Luxury Hotels

And another unique luxury Paris hotel

Entrance, ancient and modern

Well, says the gal, this was a week that was – amazing, educational, a revelation, or what?  Actually all of these apply.  Take Fouquet’s Barrière Hotel & Restaurants Paris, a luxury hotel that evolved from a café at the junction of Champs Elysées and avenue George V. To start with a bit of history, hackney carriages used to stop here, at Le Criterion, as it then was, enroute to Longchamp horse-racing. In 1899 Louis Fouquet bought the site, and in 1903 opened what was called Criterion-Fouquet’s Bar. Jump forward a century to 1999, when Groupe Lucien Barrière, led by then-chairman Diane Barrière-Desseigne, bought Fouquet’s, but she wanted to expand the café to a hotel, so they bought the adjacent six buildings to give them the entire block. The hotel opened,  with 101 rooms,  in 2006.

Spa reception desk

There is a spa, which has a two-way working fire as its reception desk: you have an indoor pool, and a LifeFitness gym, all of which open at 7 a.m., but thanks to the extremely thoughtful GM Geraldine Dobey, I was somehow able to start working out slightly before that.  This is, by the way,  a soft-lilt Irishwoman who is universally admired by all her competitors in the Paris luxury property category. See her, above, standing in a ground-floor gallery of photos of former guests, and members of Barrière family. The gallery is part of Marta, the public areas that have recently been themed, in honour of Lucien Barrière’s wife, and Diane’s mother: Marta is a joint venture between the Group and highly-respected events company Moma Group, which provides the kind of music and ambience that brings locals in to the hotel.  They have always come. In the past their numbers included Marlene Dietrich, François Truffaut, Jean-Luc Godard, Edith Piaf, Charles Aznavour, and today you might run into Jodie Foster, Sean Penn orQuentin Tarantino. You might also overlap with some of the 700 influencers – in the real sense of the word – who are members of Maxim’s Business Club, generally known as MBC, which is based here (the club, which also has a Geneva branch, was established in 1968 by the Polish Prince Jean Poniatowski, one-time Editor of Vogue and Télé 7 Jours, and Accor founder Paul Dupuy).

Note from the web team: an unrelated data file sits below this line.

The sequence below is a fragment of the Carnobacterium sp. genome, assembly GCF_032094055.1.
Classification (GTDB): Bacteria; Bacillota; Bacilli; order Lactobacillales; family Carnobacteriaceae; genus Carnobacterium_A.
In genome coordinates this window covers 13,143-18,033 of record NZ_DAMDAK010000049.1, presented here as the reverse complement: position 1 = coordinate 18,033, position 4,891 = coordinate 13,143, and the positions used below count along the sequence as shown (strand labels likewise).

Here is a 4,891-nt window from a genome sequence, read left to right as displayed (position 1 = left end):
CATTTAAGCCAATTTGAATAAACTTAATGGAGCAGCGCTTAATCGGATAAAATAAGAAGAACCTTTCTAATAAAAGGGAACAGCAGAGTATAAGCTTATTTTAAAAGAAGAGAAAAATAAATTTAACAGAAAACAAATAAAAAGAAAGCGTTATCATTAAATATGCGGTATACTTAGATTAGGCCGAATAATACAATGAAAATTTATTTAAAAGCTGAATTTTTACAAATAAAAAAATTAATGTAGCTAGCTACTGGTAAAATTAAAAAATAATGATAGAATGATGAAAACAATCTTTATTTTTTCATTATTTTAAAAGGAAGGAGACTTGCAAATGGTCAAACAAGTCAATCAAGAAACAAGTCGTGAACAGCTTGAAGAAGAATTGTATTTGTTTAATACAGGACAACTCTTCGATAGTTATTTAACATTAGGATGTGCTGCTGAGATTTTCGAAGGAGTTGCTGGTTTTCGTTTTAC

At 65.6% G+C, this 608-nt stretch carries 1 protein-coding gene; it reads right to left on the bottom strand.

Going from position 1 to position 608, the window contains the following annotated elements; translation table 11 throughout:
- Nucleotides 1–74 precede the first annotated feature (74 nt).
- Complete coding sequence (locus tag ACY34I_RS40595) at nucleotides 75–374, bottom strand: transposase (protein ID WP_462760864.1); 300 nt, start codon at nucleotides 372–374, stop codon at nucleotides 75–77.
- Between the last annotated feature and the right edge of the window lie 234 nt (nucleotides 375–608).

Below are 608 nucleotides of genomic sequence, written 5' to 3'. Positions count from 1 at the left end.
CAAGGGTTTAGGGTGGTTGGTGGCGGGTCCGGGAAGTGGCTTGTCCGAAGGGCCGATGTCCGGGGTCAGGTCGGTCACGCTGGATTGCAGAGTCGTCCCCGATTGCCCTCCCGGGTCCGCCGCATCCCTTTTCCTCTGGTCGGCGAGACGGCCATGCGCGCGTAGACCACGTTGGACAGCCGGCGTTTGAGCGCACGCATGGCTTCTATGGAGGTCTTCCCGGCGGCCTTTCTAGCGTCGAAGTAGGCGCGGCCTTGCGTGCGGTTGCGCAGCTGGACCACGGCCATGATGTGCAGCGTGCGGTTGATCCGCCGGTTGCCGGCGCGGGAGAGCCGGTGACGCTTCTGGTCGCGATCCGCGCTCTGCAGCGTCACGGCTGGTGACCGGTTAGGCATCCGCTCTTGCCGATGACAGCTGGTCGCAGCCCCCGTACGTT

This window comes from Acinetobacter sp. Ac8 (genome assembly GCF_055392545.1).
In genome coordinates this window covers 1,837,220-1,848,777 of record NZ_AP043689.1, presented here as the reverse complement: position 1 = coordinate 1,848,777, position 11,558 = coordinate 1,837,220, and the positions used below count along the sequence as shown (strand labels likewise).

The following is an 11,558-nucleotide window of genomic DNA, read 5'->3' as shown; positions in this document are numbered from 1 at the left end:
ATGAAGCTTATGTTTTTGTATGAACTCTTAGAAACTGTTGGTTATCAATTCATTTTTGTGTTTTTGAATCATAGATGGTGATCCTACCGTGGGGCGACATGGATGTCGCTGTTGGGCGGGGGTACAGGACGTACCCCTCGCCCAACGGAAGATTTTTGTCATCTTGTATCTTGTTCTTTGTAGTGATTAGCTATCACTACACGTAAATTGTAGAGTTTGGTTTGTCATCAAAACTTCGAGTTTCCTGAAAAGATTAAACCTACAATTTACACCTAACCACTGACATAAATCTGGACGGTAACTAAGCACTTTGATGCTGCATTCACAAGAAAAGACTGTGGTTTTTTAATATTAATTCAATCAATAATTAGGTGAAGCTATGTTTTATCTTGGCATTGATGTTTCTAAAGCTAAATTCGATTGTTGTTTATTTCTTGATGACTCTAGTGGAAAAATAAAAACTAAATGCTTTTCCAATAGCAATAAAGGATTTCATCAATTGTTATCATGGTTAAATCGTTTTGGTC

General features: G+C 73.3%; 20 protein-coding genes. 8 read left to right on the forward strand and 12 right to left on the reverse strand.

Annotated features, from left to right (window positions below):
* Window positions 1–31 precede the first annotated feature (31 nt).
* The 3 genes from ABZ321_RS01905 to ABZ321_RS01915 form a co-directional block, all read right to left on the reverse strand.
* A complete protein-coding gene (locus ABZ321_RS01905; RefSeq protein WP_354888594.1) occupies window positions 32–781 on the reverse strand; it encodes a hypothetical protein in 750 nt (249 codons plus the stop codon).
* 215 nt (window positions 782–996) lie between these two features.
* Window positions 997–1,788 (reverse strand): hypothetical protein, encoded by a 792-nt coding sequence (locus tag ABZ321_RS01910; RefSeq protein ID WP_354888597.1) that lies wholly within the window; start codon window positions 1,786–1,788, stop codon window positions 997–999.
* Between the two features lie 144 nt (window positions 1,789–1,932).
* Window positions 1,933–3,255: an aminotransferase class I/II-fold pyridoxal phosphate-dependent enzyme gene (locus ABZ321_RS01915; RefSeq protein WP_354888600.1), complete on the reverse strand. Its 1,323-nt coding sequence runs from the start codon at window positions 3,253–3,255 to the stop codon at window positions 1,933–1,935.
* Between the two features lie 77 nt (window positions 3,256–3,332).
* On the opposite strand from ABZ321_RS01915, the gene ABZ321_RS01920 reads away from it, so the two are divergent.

Bedside light, Garcia-style

Less-royal guests continue to flock to this hotel: Americans top the market, followed by French, and the Middle East, and overall average stay is three nights. Many come for history, and location. Others are attracted by typical Jacques Garcia design, lots of plush velvet, outrageously outsized sofas, dark colours, currently highlighted by stunning electric pop art by Emmanuelle Rybojad. I was really impressed by Jacques Garcia’s bedroom design.  This Frenchman always seemed to exude funereal undertones – think Hotel Costes, here in Paris, and the Selman, in Marrakech (there is enough depression in the world anyway so why accentuate it?) What he is doing here in refurbishing bedrooms is, by contrast, truly elevating.  I love his softest champagne satin curtains embroidered with gold, his unique bedside lights, and his practicality – everything in room 405, see the video below, was easy to find and operate and, as part of the hotel’s extensive sustainability programme, linens are organic.

Breakfast, Fouquet’s style

A lot impressed me at this Champs Elysées luxury hotel. Fouquet’s, the café, will soon see its sibling, Le Joy restaurant, re-opening on the second floor, and you can also eat simply in the Moma Group-run bar. All the concierges offer other dining ideas (and sightseeing suggestions) on both sides of an A4 sheet in my room. The staff here, thanks to Geraldine Dobey, seem to love what they do – my list here includes Marian, who works every night because she loves it. And, after superb coffee and a quick breakfast, off Vavró-designed Fouquet’s china, I was just about to leave when I was brought an A4 envelope with my name on it.  Inside, topped and tailed, was a hand-written message from one of the 330 staff members whom, I swear, I had not met:

‘Good morning!  A morning is a wonderful blessing, either cloudy or sunny. It stands for a hope, giving us another start of what we call ‘life’. Have a good morning and Parisian day!’, signed ‘ Duty Manager Fabio Carneiro’.

Wow, what other luxury hotel rivals such a lasting departure memory?  MEANWHILE, SEE ROOM 405